Using LinkedIn

LinkedIn is the world’s largest professional social media network. Companies and organizations use this platform every day to build their professional brand and attract new employees, clients and leads.

Some ways to maximize your LinkedIn experience are as follows:

  1. Keeping your posting schedule consistent. Whether that be updates, events, job postings, training, or any news relevant to your industry.
  2. Get the whole team involved. The algorithm loves engagement, even from current employees! In addition, when a staff member lists your organization as an employer in their profile, they automatically become a follower and subsequently as their networks grow, your organization’s network grows. Having your employees and members profiles up to date and a complete with a good description of their role in your organization alongside a quality profile image, can go a long way in building a positive outside perception of your brand.
  3. Paid promotion on LinkedIn. Just like Facebook, organic posts will only get your content so far. Paying to boost and promote your posts and ads on LinkedIn allows you to target audiences outside your existing network by a number of demographics including skills, job title, company industry, etc. Similar to other platforms, using photos, videos, infographics help capture the attention of LinkedIn users.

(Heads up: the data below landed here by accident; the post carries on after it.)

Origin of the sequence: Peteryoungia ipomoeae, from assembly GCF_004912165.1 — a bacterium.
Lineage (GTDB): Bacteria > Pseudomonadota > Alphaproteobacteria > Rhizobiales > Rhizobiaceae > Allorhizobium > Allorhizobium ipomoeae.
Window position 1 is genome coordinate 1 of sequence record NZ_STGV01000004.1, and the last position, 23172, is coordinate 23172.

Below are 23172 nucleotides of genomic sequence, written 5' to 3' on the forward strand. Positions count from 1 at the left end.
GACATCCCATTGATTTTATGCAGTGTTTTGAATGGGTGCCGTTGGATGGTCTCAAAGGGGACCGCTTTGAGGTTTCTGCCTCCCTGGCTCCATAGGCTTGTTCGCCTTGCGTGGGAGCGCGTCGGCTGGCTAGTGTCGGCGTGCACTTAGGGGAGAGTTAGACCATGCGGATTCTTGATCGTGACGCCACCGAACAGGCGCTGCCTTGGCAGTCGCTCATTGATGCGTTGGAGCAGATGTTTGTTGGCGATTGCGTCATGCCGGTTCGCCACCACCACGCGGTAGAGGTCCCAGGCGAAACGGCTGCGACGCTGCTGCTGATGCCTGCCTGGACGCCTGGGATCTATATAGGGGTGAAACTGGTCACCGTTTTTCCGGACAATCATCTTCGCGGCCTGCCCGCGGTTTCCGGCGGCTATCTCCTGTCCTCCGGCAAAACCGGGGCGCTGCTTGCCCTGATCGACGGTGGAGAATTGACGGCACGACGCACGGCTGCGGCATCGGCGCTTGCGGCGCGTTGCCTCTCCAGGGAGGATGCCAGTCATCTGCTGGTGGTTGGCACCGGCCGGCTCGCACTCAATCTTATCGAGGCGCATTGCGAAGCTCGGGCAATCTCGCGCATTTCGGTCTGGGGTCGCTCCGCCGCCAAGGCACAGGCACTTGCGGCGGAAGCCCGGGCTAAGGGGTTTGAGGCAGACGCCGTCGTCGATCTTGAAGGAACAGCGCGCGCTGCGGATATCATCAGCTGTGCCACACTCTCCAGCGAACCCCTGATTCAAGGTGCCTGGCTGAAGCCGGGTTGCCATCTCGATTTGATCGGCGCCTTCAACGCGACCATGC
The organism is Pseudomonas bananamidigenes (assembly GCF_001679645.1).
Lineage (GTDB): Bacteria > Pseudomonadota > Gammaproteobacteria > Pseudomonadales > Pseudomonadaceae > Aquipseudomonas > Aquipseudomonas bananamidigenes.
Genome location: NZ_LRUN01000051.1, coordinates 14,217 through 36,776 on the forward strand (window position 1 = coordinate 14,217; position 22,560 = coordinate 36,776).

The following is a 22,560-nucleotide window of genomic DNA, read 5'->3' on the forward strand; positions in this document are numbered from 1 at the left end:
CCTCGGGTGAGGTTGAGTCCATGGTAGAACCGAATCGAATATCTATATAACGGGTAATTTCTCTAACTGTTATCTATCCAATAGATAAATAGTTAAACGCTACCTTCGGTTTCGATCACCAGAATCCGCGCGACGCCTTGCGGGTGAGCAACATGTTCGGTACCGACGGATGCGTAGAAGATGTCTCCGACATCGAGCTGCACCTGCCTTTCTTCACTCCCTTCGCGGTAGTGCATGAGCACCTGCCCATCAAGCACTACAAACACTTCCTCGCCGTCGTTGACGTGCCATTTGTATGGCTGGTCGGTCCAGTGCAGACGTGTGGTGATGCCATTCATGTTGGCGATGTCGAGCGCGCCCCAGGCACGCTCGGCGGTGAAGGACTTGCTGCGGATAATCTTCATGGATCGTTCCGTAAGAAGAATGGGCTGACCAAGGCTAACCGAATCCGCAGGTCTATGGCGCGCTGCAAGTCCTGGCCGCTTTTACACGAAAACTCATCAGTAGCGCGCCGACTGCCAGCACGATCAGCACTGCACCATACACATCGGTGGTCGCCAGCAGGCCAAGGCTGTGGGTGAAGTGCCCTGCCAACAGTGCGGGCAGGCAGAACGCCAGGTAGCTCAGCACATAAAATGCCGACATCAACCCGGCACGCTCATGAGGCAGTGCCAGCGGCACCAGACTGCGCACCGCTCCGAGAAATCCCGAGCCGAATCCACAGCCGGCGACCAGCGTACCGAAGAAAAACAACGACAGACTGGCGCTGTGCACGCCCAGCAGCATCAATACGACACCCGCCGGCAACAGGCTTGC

Using Twitter

Twitter is a platform where people and organizations voice their opinions and views and discuss and debate issues. Users can use the platform to learn about breaking news and to see real-time reactions from public figures, influencers, and politicians. For these reasons, Twitter is an ideal space for nonprofits to advocate for their mission, be a leading voice in their industry and continue to grow and expand their community.

  1. Tweet frequently and share news and timely content. Your audience follows you to learn more about your organization and keep up to date with what you’re doing, so give them what they’re here to see.
  2. Post your own content as well as share relevant articles. Aside from showcasing your organization’s content, sometimes reposting another blog that resonates with your nonprofit can help build trust among your followers since you’re now a source for relevant, timely, or newsworthy happenings in the industry.
  3. Utilize Twitter Ads. Make some space within your marketing budget to spend some money on promoted content. Twitter offers three types of promoted content: Promoted Tweets, Promoted Accounts, and Promoted Trends. Similarly to the other platforms, Twitter analytics will allow you to track the performance of these tweets and see how you’re doing.
  4. Always include a call to action. This will encourage readers to click a link and directly engage with the content in some way.

If followed correctly, these simple steps can boost your organizations’ outreach substantially on social media. Utilizing these platforms to their full potential should be a priority for non-profits to ultimately help build and cultivate an engaged online community. Some more in-depth tips can be found here: Facebook, LinkedIn, Twitter.

To keep up to date with our social media content, you can check us out at @LaridaeComms on Twitter, @LaridaeMC on Facebook and Laridae on LinkedIn.